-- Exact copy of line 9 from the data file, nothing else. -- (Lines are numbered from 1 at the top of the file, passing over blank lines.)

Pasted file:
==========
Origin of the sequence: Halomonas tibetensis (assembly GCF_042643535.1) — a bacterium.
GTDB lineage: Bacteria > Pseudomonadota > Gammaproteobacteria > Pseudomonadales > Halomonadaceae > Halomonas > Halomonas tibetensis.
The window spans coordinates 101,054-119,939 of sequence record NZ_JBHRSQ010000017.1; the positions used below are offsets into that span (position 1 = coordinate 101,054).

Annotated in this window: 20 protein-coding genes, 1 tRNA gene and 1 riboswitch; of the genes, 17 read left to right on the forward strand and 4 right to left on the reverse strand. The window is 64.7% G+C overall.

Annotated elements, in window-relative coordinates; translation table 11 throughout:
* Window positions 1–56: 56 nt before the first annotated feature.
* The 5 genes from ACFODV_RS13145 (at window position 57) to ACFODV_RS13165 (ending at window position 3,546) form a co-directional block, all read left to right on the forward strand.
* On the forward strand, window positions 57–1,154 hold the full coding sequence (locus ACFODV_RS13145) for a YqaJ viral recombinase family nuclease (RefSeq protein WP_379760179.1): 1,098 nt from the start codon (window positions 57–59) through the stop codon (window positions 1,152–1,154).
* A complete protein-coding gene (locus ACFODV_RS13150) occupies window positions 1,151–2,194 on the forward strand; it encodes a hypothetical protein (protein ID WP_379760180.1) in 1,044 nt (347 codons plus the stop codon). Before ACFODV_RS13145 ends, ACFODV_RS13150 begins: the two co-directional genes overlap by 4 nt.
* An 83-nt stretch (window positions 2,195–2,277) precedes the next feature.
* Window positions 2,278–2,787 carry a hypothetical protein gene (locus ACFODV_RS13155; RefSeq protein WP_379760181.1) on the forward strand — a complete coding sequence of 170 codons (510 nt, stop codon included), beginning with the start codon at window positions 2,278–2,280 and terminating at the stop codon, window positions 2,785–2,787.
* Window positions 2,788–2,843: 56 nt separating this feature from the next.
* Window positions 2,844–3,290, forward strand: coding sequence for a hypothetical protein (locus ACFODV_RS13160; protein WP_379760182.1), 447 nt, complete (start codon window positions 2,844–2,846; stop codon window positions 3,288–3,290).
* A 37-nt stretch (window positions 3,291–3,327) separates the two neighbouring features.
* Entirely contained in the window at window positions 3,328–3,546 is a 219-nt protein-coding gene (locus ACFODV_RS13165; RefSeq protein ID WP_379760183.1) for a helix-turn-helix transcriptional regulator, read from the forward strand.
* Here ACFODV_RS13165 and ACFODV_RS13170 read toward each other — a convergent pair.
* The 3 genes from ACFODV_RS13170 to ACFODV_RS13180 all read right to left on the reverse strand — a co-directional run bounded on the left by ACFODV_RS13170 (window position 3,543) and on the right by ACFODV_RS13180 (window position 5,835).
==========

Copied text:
* A complete protein-coding gene (locus ACFODV_RS13150) occupies window positions 1,151–2,194 on the forward strand; it encodes a hypothetical protein (protein ID WP_379760180.1) in 1,044 nt (347 codons plus the stop codon). Before ACFODV_RS13145 ends, ACFODV_RS13150 begins: the two co-directional genes overlap by 4 nt.